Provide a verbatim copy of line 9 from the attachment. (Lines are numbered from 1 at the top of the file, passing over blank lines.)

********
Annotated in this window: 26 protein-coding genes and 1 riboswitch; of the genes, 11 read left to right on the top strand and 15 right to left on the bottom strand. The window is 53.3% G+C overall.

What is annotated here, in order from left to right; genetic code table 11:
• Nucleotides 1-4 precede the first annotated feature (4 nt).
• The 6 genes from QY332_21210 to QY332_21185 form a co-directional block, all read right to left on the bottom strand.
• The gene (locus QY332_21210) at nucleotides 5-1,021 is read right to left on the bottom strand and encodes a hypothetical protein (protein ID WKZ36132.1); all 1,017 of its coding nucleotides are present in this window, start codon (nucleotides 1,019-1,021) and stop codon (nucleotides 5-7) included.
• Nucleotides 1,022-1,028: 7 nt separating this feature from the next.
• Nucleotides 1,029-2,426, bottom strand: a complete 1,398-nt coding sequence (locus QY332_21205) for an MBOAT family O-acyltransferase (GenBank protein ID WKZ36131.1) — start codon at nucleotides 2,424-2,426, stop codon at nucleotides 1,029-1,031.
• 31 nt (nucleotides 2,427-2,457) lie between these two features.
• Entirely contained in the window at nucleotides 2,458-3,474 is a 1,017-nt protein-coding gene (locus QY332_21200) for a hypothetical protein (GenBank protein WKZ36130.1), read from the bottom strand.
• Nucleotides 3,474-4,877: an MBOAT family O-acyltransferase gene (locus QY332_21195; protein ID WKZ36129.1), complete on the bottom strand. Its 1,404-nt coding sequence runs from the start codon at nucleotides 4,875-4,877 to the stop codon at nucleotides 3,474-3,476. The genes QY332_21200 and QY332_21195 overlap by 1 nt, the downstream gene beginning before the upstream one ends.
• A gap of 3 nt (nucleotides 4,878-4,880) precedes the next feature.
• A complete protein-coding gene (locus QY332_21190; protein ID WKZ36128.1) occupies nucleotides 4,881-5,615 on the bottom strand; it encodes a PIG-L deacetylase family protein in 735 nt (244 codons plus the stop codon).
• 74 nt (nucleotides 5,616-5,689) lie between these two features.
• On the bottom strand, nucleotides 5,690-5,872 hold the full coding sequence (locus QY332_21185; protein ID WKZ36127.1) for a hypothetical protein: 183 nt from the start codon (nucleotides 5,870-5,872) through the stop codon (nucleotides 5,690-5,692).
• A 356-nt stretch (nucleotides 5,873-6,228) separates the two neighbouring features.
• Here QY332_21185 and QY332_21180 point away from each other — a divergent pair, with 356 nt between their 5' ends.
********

• Entirely contained in the window at nucleotides 2,458-3,474 is a 1,017-nt protein-coding gene (locus QY332_21200) for a hypothetical protein (GenBank protein WKZ36130.1), read from the bottom strand.